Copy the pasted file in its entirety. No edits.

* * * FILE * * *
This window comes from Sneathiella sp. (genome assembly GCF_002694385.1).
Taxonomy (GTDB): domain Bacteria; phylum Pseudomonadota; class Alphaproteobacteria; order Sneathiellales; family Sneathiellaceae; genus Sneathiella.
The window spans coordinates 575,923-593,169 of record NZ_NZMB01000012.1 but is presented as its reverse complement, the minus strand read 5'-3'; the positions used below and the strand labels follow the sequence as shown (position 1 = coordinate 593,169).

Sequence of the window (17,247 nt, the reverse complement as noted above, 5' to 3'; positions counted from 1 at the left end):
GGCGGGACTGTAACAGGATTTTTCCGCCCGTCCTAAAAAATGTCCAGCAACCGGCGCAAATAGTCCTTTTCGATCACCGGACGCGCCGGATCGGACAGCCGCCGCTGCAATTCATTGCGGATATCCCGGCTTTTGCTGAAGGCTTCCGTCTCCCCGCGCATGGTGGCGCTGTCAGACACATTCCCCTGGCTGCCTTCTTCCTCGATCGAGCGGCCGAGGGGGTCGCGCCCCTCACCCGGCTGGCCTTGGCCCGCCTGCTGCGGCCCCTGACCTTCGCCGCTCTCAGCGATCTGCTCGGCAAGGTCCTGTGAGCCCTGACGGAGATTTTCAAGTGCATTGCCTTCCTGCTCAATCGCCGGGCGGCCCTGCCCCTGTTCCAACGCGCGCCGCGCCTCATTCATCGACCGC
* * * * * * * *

This window comes from Sneathiella sp. (genome assembly GCF_002694385.1).
Taxonomy (GTDB): domain Bacteria; phylum Pseudomonadota; class Alphaproteobacteria; order Sneathiellales; family Sneathiellaceae; genus Sneathiella.
The window spans coordinates 575,923-593,169 of record NZ_NZMB01000012.1 but is presented as its reverse complement, the minus strand read 5'-3'; the positions used below and the strand labels follow the sequence as shown (position 1 = coordinate 593,169).

Sequence of the window (17,247 nt, the reverse complement as noted above, 5' to 3'; positions counted from 1 at the left end):
GGCGGGACTGTAACAGGATTTTTCCGCCCGTCCTAAAAAATGTCCAGCAACCGGCGCAAATAGTCCTTTTCGATCACCGGACGCGCCGGATCGGACAGCCGCCGCTGCAATTCATTGCGGATATCCCGGCTTTTGCTGAAGGCTTCCGTCTCCCCGCGCATGGTGGCGCTGTCAGACACATTCCCCTGGCTGCCTTCTTCCTCGATCGAGCGGCCGAGGGGGTCGCGCCCCTCACCCGGCTGGCCTTGGCCCGCCTGCTGCGGCCCCTGACCTTCGCCGCTCTCAGCGATCTGCTCGGCAAGGTCCTGTGAGCCCTGACGGAGATTTTCAAGTGCATTGCCTTCCTGCTCAATCGCCGGGCGGCCCTGCCCCTGTTCCAACGCGCGCCGCGCCTCATTCATCGACCGC